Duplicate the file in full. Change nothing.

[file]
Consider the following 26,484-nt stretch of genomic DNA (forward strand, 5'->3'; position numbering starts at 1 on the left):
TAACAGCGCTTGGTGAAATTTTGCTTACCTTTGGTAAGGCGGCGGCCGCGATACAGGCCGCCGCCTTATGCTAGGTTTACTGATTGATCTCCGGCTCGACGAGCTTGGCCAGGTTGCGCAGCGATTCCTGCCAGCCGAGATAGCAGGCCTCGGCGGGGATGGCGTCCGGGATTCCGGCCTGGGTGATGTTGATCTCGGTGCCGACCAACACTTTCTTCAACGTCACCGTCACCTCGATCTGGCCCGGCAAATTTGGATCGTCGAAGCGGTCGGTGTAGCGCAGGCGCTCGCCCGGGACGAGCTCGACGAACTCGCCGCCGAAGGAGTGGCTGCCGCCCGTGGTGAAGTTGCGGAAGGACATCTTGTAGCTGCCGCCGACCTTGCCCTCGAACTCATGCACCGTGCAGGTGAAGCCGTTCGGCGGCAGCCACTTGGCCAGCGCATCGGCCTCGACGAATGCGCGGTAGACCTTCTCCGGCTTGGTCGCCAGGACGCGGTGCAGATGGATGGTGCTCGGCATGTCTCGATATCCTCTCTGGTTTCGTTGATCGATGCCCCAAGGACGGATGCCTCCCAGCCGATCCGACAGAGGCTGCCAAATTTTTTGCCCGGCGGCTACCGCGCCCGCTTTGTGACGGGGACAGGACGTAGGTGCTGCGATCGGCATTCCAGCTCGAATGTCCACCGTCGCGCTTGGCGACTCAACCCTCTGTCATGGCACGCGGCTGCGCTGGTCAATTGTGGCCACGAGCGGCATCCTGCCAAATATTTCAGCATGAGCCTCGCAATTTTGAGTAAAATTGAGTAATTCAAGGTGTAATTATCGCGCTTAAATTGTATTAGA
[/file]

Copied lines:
Consider the following 26,484-nt stretch of genomic DNA (forward strand, 5'->3'; position numbering starts at 1 on the left):
TAACAGCGCTTGGTGAAATTTTGCTTACCTTTGGTAAGGCGGCGGCCGCGATACAGGCCGCCGCCTTATGCTAGGTTTACTGATTGATCTCCGGCTCGACGAGCTTGGCCAGGTTGCGCAGCGATTCCTGCCAGCCGAGATAGCAGGCCTCGGCGGGGATGGCGTCCGGGATTCCGGCCTGGGTGATGTTGATCTCGGTGCCGACCAACACTTTCTTCAACGTCACCGTCACCTCGATCTGGCCCGGCAAATTTGGATCGTCGAAGCGGTCGGTGTAGCGCAGGCGCTCGCCCGGGACGAGCTCGACGAACTCGCCGCCGAAGGAGTGGCTGCCGCCCGTGGTGAAGTTGCGGAAGGACATCTTGTAGCTGCCGCCGACCTTGCCCTCGAACTCATGCACCGTGCAGGTGAAGCCGTTCGGCGGCAGCCACTTGGCCAGCGCATCGGCCTCGACGAATGCGCGGTAGACCTTCTCCGGCTTGGTCGCCAGGACGCGGTGCAGATGGATGGTGCTCGGCATGTCTCGATATCCTCTCTGGTTTCGTTGATCGATGCCCCAAGGACGGATGCCTCCCAGCCGATCCGACAGAGGCTGCCAAATTTTTTGCCCGGCGGCTACCGCGCCCGCTTTGTGACGGGGACAGGACGTAGGTGCTGCGATCGGCATTCCAGCTCGAATGTCCACCGTCGCGCTTGGCGACTCAACCCTCTGTCATGGCACGCGGCTGCGCTGGTCAATTGTGGCCACGAGCGGCATCCTGCCAAATATTTCAGCATGAGCCTCGCAATTTTGAGTAAAATTGAGTAATTCAAGGTGTAATTATCGCGCTTAAATTGTATTAGA